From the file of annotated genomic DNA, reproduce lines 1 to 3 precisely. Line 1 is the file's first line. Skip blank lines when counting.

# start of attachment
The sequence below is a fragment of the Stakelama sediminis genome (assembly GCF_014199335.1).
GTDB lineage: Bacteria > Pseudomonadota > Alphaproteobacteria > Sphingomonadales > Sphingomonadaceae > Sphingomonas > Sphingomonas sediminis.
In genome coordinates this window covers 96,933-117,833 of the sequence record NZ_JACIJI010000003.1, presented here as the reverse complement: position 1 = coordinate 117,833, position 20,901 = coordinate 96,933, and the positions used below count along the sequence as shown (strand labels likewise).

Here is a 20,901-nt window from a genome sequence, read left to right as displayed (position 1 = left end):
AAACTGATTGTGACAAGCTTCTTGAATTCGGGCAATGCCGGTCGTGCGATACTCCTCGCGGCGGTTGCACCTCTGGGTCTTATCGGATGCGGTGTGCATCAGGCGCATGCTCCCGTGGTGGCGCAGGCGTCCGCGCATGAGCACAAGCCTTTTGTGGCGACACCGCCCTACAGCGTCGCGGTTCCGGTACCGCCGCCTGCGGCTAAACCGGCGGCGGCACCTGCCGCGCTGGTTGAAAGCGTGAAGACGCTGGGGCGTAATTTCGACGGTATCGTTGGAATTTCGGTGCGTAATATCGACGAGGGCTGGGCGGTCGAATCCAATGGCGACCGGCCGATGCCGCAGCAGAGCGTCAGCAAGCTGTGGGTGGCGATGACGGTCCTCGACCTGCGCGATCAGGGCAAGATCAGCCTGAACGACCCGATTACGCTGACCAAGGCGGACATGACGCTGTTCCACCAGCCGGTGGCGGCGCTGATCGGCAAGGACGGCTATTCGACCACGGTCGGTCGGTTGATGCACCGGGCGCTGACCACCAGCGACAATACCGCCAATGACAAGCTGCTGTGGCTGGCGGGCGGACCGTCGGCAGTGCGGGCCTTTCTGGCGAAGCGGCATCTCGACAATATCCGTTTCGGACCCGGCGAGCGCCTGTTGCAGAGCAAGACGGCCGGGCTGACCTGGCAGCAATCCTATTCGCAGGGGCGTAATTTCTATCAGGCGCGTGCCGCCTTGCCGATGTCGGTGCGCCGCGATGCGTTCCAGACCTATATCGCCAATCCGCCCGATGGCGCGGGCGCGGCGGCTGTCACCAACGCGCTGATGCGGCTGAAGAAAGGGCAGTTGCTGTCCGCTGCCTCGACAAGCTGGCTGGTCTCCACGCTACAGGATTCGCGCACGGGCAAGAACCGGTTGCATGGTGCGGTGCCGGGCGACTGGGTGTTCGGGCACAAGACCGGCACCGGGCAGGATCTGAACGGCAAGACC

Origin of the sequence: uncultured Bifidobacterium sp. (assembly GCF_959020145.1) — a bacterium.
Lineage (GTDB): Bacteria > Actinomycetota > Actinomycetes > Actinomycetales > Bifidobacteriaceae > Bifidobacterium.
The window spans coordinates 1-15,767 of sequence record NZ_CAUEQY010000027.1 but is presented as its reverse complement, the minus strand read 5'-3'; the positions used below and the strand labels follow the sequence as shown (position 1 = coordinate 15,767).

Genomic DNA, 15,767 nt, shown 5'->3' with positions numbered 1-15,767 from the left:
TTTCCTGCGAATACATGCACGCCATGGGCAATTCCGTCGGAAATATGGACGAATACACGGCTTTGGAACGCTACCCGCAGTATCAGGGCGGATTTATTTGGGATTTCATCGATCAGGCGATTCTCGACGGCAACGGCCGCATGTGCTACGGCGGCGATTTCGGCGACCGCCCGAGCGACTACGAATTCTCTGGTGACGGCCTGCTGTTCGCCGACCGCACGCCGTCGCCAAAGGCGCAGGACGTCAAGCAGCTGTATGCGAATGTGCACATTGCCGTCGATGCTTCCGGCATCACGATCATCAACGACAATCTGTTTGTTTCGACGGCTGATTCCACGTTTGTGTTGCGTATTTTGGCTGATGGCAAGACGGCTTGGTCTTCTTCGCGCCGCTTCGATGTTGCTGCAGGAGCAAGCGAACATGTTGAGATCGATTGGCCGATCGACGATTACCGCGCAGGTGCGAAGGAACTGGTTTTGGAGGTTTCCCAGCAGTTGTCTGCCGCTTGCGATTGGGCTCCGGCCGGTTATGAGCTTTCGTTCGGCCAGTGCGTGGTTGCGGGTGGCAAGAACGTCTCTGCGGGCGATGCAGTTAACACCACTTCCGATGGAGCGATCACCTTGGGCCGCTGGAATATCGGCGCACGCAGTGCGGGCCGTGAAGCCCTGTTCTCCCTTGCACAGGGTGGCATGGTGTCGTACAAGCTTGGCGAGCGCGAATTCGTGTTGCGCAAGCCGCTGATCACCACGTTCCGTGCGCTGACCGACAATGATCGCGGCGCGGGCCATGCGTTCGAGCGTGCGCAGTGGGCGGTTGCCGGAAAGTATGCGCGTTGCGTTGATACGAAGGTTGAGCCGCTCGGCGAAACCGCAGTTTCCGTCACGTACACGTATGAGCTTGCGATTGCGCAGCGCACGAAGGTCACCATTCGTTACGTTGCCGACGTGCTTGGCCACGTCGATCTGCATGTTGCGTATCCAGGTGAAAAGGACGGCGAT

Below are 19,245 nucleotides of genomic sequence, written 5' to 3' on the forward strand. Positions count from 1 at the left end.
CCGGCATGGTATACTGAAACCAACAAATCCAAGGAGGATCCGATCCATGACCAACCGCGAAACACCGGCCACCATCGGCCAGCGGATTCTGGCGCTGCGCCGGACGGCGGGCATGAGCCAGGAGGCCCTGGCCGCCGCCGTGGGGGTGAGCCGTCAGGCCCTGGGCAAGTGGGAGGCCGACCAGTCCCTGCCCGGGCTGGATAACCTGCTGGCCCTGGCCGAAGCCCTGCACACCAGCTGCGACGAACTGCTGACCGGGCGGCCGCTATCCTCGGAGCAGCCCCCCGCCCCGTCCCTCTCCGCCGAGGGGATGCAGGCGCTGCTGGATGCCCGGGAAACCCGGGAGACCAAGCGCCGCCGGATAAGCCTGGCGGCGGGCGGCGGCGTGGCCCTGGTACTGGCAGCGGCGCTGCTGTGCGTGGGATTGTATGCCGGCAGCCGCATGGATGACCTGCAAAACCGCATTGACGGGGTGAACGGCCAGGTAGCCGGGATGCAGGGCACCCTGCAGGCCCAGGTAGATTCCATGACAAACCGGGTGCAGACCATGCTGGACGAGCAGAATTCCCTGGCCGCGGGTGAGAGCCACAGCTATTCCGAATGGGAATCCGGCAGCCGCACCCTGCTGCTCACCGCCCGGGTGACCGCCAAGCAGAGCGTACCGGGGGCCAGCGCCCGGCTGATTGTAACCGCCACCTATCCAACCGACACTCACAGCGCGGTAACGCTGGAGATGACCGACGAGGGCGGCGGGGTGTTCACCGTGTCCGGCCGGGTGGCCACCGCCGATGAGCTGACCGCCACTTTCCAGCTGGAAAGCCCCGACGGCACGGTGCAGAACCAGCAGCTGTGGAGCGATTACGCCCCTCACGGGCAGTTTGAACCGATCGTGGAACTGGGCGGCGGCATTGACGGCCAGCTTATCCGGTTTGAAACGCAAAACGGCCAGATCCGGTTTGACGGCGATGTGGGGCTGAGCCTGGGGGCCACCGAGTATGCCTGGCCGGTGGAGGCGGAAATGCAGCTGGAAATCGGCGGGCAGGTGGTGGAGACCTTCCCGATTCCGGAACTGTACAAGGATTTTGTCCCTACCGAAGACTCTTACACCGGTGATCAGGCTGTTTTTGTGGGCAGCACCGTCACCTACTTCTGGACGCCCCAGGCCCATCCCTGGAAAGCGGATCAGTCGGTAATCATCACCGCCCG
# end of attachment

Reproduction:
The sequence below is a fragment of the Stakelama sediminis genome (assembly GCF_014199335.1).
GTDB lineage: Bacteria > Pseudomonadota > Alphaproteobacteria > Sphingomonadales > Sphingomonadaceae > Sphingomonas > Sphingomonas sediminis.
In genome coordinates this window covers 96,933-117,833 of the sequence record NZ_JACIJI010000003.1, presented here as the reverse complement: position 1 = coordinate 117,833, position 20,901 = coordinate 96,933, and the positions used below count along the sequence as shown (strand labels likewise).